Increased Mortality in Patients With Severe Traumatic Brain Injury Treated Without Intracranial Pressure Monitoring

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Evidence-based guidelines recommend intracranial pressure (ICP) monitoring for patients with severe traumatic brain injury (TBI), but there is limited evidence that monitoring and treating intracranial hypertension reduces mortality. This study uses a large, prospectively collected database to examine the effect on 2-week mortality of ICP reduction therapies administered to patients with severe TBI treated either with or without an ICP monitor.

From a population of 2134 patients with severe TBI (Glasgow Coma Scale [GCS] Score <9), 1446 patients were treated with ICP-lowering therapies. Of those, 1202 had an ICP monitor inserted and 244 were treated without monitoring. Patients were admitted to one of 20 Level I and two Level II trauma centers, part of a New York State quality improvement program administered by the Brain Trauma Foundation between 2000 and 2009. This database also contains information on known independent early prognostic indicators of mortality, including age, admission GCS score, pupillary status, CT scanning findings, and hypotension.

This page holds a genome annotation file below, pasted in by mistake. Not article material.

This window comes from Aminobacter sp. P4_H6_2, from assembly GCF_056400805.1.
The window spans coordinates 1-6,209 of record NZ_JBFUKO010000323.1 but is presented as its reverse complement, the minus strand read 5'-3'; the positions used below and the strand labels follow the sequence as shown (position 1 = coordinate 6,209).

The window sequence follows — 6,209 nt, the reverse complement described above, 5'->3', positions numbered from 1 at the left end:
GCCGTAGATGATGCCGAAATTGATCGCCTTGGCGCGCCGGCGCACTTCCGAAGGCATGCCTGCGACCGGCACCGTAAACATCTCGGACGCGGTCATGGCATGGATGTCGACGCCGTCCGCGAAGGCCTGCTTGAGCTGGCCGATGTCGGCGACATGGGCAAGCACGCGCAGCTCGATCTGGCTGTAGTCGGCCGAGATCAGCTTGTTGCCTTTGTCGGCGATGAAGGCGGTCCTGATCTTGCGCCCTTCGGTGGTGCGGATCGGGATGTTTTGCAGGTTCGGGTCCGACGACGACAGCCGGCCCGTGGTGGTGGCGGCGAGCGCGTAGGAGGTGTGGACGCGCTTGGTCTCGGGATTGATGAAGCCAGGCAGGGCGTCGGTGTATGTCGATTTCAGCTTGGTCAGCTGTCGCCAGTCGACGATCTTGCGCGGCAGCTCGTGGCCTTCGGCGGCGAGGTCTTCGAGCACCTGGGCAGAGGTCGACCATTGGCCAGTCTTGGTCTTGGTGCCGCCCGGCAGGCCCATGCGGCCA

Age, initial GCS score, hypotension, and CT scan findings were associated with 2-week mortality. In addition, patients of all ages treated with an ICP monitor in place had lower mortality at 2 weeks (p = 0.02) than those treated without an ICP monitor, after adjusting for parameters that independently affect mortality.

In patients with severe TBI treated for intracranial hypertension, the use of an ICP monitor is associated with significantly lower mortality when compared with patients treated without an ICP monitor. Based on these findings, the authors conclude that ICP-directed therapy in patients with severe TBI should be guided by ICP monitoring.

Publication Name: 
Journal of Neurosurgery
Farahvar A, Gerber LM, Chiu YL, Carney N, Härtl R, Ghajar J


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